Friday, July 20, 2012
Pommerscher Verein Unveils Immigrant Memorial Marker
On July 15, 2012, a ceremony was held in the Town of Berlin, Marathon County, Wisconsin, to unveil a granite marker commemorating the Pomeranian immigrants who settled in the area. Organized by the Pommerscher Verein Central Wisconsin, a heritage group that studies the history, culture, and Low German (or Platt) language known to their ancestors, the celebration included singing, dancing, speeches, and even a release of pigeons as the monument was unveiled. The songs included a version of "On Wisconsin" and "You Are My Sunshine" in Platt, as well as "Das Pommernlied," which was written in 1850. The group is believed to be the first to translate the Wisconsin state song into a dialect language.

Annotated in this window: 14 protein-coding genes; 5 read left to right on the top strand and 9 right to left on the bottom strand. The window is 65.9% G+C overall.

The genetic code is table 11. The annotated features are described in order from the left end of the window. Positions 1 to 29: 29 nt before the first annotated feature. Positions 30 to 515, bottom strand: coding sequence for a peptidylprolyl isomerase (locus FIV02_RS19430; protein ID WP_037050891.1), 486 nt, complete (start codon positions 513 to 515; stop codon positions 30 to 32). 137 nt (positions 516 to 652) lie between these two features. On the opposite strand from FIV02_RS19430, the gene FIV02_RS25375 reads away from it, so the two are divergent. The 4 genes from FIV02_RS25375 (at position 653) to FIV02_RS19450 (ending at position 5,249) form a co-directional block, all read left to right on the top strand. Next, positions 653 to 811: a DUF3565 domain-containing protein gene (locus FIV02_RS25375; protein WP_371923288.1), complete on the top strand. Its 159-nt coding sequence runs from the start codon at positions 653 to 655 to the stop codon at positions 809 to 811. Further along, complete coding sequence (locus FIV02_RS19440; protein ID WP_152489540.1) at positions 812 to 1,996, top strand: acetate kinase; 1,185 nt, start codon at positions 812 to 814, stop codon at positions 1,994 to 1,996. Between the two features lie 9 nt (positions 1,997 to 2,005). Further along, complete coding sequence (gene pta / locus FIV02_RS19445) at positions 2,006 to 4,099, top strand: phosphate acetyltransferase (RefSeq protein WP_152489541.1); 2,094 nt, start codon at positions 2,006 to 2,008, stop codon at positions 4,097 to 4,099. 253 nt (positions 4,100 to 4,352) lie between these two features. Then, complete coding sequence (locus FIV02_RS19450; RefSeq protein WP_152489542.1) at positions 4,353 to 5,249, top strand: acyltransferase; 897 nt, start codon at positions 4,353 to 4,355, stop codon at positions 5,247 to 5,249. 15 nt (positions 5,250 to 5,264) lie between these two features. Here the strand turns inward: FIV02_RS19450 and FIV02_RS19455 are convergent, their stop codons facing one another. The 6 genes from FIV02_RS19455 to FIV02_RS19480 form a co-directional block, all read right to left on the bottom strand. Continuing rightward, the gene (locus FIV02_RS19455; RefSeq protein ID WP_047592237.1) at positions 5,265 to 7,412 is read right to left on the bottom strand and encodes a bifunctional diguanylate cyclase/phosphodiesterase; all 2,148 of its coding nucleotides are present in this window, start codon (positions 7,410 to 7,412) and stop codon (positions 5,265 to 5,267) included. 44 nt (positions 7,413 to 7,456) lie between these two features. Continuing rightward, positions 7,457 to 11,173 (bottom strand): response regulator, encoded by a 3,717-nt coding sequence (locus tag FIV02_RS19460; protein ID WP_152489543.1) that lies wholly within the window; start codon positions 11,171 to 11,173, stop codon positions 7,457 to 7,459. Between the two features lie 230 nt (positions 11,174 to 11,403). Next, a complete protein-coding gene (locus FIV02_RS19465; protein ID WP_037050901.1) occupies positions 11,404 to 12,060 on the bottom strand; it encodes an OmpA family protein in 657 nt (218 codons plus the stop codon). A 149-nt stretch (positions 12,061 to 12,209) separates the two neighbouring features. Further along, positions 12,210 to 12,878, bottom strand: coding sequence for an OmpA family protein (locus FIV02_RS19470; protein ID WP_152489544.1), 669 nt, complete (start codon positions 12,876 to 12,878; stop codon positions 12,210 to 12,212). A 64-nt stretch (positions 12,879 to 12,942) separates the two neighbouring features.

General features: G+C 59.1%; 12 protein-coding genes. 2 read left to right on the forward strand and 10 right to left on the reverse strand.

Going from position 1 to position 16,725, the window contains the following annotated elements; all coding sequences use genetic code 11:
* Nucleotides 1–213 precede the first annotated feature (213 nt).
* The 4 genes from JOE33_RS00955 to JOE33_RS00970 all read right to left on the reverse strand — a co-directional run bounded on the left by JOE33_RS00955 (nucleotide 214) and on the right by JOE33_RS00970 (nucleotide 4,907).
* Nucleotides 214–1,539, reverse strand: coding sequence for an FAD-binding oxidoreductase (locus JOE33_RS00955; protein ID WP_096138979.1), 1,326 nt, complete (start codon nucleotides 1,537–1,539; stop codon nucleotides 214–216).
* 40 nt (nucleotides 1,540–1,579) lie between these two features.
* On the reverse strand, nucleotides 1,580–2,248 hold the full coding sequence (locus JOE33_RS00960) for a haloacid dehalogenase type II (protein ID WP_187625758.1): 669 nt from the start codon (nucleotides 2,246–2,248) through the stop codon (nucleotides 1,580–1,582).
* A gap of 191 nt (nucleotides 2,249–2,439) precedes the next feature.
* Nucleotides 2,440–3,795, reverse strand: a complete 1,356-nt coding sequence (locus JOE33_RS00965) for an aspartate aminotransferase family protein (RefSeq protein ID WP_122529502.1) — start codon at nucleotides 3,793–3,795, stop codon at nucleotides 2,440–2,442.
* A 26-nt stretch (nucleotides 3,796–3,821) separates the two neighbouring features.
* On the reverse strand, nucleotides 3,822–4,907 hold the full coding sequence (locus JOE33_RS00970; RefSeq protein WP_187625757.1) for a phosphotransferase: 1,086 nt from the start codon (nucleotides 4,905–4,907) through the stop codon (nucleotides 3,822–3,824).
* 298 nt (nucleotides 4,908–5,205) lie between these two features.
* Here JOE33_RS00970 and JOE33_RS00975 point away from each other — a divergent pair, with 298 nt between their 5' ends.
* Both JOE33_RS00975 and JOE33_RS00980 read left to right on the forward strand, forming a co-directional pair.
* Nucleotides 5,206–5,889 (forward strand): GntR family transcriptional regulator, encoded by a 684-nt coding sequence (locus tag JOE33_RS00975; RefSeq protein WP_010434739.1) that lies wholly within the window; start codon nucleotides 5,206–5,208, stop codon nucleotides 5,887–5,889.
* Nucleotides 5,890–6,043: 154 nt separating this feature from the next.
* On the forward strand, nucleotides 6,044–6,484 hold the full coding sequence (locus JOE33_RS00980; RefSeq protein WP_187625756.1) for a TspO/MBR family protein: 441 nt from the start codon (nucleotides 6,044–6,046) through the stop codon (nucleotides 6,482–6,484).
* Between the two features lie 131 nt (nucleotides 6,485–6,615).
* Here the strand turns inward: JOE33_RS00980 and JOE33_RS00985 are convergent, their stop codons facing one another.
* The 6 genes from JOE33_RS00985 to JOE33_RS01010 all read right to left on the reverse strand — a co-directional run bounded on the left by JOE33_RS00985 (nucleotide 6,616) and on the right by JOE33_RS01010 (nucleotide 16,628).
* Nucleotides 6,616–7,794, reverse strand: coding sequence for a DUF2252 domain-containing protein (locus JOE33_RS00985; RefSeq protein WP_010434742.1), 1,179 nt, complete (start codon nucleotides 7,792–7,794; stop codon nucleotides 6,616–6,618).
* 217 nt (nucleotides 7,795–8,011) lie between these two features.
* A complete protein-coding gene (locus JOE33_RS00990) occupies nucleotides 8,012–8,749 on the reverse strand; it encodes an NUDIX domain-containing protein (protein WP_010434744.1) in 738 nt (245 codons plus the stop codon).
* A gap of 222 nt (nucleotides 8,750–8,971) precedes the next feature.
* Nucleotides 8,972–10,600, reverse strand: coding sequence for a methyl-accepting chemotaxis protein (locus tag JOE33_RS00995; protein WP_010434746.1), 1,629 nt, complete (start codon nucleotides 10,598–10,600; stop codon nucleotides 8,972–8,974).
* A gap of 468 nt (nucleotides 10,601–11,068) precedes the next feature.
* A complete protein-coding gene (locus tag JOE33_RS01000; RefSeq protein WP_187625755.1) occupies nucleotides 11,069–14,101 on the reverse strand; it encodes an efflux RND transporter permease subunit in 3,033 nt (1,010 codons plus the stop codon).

The six-foot-tall marker is made of locally quarried red granite; not only is red granite Wisconsin's state stone, but many Verein members and their families have found employment at such quarries. One side of the marker features a narrative about the Pomeranian settlement of central Wisconsin; the other shows a map of the Kingdom of Prussia, identifying the area where large groups of immigrants originated, as well as a map of Wisconsin, highlighting the counties of Marathon and Lincoln where so many Pomeranian immigrants settled—often in towns with names like Stettin, Hamburg, and Berlin. In addition, the ground surrounding the marker contains 149 tiles engraved with the names of original immigrant settlers and nearly 400 commemorative bricks established by descendant families.
There is a plan to compile a collection of stories about the immigrants whose names adorn the monument.